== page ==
First published in serial form as Der Golem in the periodical Die weissen Blätter in –14, The Golem is a haunting Gothic tale of stolen identity and. Editorial Reviews. About the Author. Geboren am in Wien, gestorben am in Starnberg. M., der “Bürgerschreck von Prag”, wandte sich dem. This item:The Golem (Dedalus European Classics) by Gustav Meyrink . Der Golem is an interesting, cleverly written and surrealistic story that has had some.

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Gustav Meyrink ‘s The Golemwhich is celebrating its centenary, is one of the most absorbing, atmospheric and mind-boggling slices of fantasy ever committed to print. Part dream-like expressionist melodrama, part creepy horror, part eerie evocation of the magical city of Prague and its shadow-haunted ghetto, The Golem occupies a singular niche in fantastika.

And it is hard to re-read without placing the narrative against the clouds of war which were gathering over Europe during the book’s initial serial publication. For the duration of its first publication in serial form from Decemberthe political manoeuvring that led to the Great War was rumbling along in the background of European life. When the final instalment of The Golem was published in Augustwar had just broken out.

Meyrink’s The Golem: where fact and fiction collide

Meyrink began writing it inso The Golem cannot really be read as an allegory for the first world war. But as its main character, Athanasius Pernath, a gem-engraver living in the Jewish ghetto, is plunged from one nightmarish scenario to another at the behest of shadowy powers, unknowable bureaucracy and individuals with covert agendas: The Golem begins with an unnamed narrator who is unsettled by bizarre dreams and seems disjointed from his existence in the Jewish ghetto of Prague.


He tries on a mysterious hat belonging to one Athanasius Pernath and is plunged into Pernath’s story, and head. There follow a series of encounters, some confusing, some macabre, some frightening. Not all of it makes sense as Meyrink’s dreamlike prose weaves around the citry’s narrow cobbled streets, with Pernath attracting grotesques as a candle flame does moths. Pernath seems to have no memory of his earlier life, and drifts through the ghetto becoming embroiled in plots and patterns over which he has no control.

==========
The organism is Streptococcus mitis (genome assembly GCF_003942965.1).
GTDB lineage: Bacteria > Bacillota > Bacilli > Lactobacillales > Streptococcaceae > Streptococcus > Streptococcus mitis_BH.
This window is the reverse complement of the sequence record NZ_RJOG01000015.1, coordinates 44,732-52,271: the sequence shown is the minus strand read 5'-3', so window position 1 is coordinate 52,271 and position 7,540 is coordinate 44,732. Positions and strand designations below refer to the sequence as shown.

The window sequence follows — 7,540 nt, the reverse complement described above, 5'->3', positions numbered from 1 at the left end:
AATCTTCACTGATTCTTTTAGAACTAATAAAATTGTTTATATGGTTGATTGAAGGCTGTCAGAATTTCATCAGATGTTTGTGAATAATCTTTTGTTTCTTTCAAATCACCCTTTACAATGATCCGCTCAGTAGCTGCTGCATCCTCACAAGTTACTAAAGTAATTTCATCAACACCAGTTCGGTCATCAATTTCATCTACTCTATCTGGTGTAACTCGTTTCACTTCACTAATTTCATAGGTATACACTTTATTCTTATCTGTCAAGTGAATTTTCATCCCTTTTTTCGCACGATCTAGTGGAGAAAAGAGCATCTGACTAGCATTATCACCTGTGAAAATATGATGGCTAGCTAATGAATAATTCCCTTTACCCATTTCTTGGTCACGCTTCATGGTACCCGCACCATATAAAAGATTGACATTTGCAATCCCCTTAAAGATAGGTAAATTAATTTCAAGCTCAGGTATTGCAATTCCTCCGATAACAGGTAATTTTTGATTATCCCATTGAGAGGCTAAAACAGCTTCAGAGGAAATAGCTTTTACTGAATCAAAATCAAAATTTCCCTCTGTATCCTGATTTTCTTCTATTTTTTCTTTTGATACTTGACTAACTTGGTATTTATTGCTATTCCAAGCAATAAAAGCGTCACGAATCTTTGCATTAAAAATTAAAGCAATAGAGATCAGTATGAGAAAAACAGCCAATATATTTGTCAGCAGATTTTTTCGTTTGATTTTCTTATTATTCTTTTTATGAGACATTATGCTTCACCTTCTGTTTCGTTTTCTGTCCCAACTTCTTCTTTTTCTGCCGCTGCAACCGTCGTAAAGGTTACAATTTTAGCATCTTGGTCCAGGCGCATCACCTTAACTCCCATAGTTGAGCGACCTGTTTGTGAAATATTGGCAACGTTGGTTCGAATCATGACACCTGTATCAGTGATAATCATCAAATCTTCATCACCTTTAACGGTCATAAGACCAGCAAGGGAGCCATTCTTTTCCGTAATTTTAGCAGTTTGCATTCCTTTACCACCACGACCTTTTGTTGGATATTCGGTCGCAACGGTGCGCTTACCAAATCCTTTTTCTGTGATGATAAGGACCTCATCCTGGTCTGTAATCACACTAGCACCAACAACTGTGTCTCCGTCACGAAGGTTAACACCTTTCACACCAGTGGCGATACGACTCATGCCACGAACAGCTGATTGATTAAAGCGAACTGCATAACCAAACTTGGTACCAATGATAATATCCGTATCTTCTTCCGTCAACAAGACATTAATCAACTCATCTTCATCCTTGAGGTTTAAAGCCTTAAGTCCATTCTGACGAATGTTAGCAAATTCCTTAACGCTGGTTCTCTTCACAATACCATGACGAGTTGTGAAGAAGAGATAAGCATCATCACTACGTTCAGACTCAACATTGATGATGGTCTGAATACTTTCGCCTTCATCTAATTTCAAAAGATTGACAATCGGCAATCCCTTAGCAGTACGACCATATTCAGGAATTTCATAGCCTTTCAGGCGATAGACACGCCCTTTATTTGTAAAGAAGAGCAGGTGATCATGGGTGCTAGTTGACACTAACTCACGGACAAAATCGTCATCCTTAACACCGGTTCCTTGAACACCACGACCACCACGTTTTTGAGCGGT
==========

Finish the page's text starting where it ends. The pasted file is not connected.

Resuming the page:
The plot is slight and often nonsensical, with diversions into philosophy and mysticism which only enhance Pernath’s sense of dislocation.

Born in Vienna inMeyrink spent 20 years as a bank director in Prague. He suffered a nervous breakdown meyriniattempting suicide, and became obsessed by occultism, alchemy, Kabbalah and eastern mysticism.

Following rumours that he was meyrnk the bank’s affairs “according to spirit guidance”, Meyrink was accused of fraud and imprisoned for two-and-a-half months. He also fought, at this time, a series of duels with officers from a Prague army regiment.

Der Golem by Gustav Meyrink – Free Ebook

Although Meyrink’s Golem is part of a long line of Ded golem stories which begins with Rabbi Loew in the 16th century, the legend of the ddr goes back to Biblical times, the word appearing in Psalms to mean an “unshaped form” in God’s eyes. According to the Talmud, Adam was the original golem, created from mud and “kneaded into a shapeless husk”.

The myth of the golem was prevalent in the Middle Ages, and Jakob Grimm of the fairytale brothers fame also wrote on deer.

In Meyrink’s hands, the Golem becomes a strange recurring presence, a being which manifests in Prague every 33 years. It appears with the face of Pernath, a doppelganger who adds to the increasingly unreal quality of the story.


There is the sensation of secret machinations in the darkness; of being watched by persons unknown and for reasons unknowable. Events are being directed and shaped by powers beyond our perception.

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Pernath is accused of murder and is released from incarceration into a ghetto that he finds unrecognisable, just as the final instalment of The Golem was published in a world that had irrevocably changed due to the outbreak of war.

The Golem had a magnificent reception, and the collected volume published in soldcopies. All have been published in English by Dedalus Books since the mids, and Mike Mitchell’s excellent translations are definitely worth seeking out. Meyrink was, of course, a contemporary of Kafka, and his novels have a lot in common with Prague’s better-known fantasist.

According to Mitchell, Meyrink was approached by the German government in asking him to write a novel blaming the Freemasons for the start of the war, but refused — apparently because of pressure from the Freemasons themselves. Meyrink died in Decembersix months after his son committed suicide at the age of 24 — the same age that Meyrink himself had attempted to end his own life.

A century after its first publication, The Golem endures as a piece of modernist fantasy that deserves to take its place alongside Kafka, from an author whose life was almost as fantastic as his fiction. Topics Fiction Books blog. Horror books Franz Kafka blogposts.

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